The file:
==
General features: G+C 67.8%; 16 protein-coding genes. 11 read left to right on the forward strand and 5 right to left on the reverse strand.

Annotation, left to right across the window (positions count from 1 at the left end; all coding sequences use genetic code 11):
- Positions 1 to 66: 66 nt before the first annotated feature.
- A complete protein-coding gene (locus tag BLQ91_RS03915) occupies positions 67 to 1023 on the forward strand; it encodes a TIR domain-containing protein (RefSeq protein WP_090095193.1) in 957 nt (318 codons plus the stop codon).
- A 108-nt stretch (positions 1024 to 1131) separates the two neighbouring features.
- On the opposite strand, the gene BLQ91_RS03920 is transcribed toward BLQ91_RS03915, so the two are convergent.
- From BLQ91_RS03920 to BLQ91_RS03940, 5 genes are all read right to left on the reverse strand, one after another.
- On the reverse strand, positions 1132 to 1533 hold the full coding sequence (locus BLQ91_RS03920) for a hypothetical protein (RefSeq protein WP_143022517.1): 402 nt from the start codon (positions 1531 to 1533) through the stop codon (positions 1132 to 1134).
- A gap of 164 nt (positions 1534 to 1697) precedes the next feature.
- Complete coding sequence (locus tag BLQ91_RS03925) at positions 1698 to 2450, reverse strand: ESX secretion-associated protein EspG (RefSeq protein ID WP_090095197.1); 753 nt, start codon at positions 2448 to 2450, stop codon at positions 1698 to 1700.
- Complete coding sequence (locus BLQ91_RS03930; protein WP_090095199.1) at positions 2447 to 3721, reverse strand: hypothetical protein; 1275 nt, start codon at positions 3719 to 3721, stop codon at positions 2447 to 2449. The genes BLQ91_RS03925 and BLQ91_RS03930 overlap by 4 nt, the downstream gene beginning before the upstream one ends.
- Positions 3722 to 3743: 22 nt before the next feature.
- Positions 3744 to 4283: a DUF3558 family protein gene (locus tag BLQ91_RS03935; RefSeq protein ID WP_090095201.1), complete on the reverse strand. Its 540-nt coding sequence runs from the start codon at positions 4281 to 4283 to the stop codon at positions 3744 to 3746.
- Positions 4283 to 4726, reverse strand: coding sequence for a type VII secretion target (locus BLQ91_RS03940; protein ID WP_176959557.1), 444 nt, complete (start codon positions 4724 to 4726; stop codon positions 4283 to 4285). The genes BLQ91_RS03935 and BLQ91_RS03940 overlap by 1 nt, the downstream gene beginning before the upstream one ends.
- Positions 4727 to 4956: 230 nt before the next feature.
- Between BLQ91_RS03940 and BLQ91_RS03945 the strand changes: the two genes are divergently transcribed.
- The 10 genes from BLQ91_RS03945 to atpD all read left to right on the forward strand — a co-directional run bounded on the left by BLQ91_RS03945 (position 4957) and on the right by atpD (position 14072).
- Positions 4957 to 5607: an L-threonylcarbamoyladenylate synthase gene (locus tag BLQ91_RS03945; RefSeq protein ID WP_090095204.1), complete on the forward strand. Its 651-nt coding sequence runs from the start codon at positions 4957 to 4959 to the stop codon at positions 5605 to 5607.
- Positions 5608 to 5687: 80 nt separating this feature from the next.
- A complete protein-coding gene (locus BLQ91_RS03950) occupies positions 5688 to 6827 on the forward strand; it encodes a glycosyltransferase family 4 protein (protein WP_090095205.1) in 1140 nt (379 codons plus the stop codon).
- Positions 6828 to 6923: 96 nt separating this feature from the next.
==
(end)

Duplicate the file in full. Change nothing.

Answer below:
General features: G+C 67.8%; 16 protein-coding genes. 11 read left to right on the forward strand and 5 right to left on the reverse strand.

Annotation, left to right across the window (positions count from 1 at the left end; all coding sequences use genetic code 11):
- Positions 1 to 66: 66 nt before the first annotated feature.
- A complete protein-coding gene (locus tag BLQ91_RS03915) occupies positions 67 to 1023 on the forward strand; it encodes a TIR domain-containing protein (RefSeq protein WP_090095193.1) in 957 nt (318 codons plus the stop codon).
- A 108-nt stretch (positions 1024 to 1131) separates the two neighbouring features.
- On the opposite strand, the gene BLQ91_RS03920 is transcribed toward BLQ91_RS03915, so the two are convergent.
- From BLQ91_RS03920 to BLQ91_RS03940, 5 genes are all read right to left on the reverse strand, one after another.
- On the reverse strand, positions 1132 to 1533 hold the full coding sequence (locus BLQ91_RS03920) for a hypothetical protein (RefSeq protein WP_143022517.1): 402 nt from the start codon (positions 1531 to 1533) through the stop codon (positions 1132 to 1134).
- A gap of 164 nt (positions 1534 to 1697) precedes the next feature.
- Complete coding sequence (locus tag BLQ91_RS03925) at positions 1698 to 2450, reverse strand: ESX secretion-associated protein EspG (RefSeq protein ID WP_090095197.1); 753 nt, start codon at positions 2448 to 2450, stop codon at positions 1698 to 1700.
- Complete coding sequence (locus BLQ91_RS03930; protein WP_090095199.1) at positions 2447 to 3721, reverse strand: hypothetical protein; 1275 nt, start codon at positions 3719 to 3721, stop codon at positions 2447 to 2449. The genes BLQ91_RS03925 and BLQ91_RS03930 overlap by 4 nt, the downstream gene beginning before the upstream one ends.
- Positions 3722 to 3743: 22 nt before the next feature.
- Positions 3744 to 4283: a DUF3558 family protein gene (locus tag BLQ91_RS03935; RefSeq protein ID WP_090095201.1), complete on the reverse strand. Its 540-nt coding sequence runs from the start codon at positions 4281 to 4283 to the stop codon at positions 3744 to 3746.
- Positions 4283 to 4726, reverse strand: coding sequence for a type VII secretion target (locus BLQ91_RS03940; protein ID WP_176959557.1), 444 nt, complete (start codon positions 4724 to 4726; stop codon positions 4283 to 4285). The genes BLQ91_RS03935 and BLQ91_RS03940 overlap by 1 nt, the downstream gene beginning before the upstream one ends.
- Positions 4727 to 4956: 230 nt before the next feature.
- Between BLQ91_RS03940 and BLQ91_RS03945 the strand changes: the two genes are divergently transcribed.
- The 10 genes from BLQ91_RS03945 to atpD all read left to right on the forward strand — a co-directional run bounded on the left by BLQ91_RS03945 (position 4957) and on the right by atpD (position 14072).
- Positions 4957 to 5607: an L-threonylcarbamoyladenylate synthase gene (locus tag BLQ91_RS03945; RefSeq protein ID WP_090095204.1), complete on the forward strand. Its 651-nt coding sequence runs from the start codon at positions 4957 to 4959 to the stop codon at positions 5605 to 5607.
- Positions 5608 to 5687: 80 nt separating this feature from the next.
- A complete protein-coding gene (locus BLQ91_RS03950) occupies positions 5688 to 6827 on the forward strand; it encodes a glycosyltransferase family 4 protein (protein WP_090095205.1) in 1140 nt (379 codons plus the stop codon).
- Positions 6828 to 6923: 96 nt separating this feature from the next.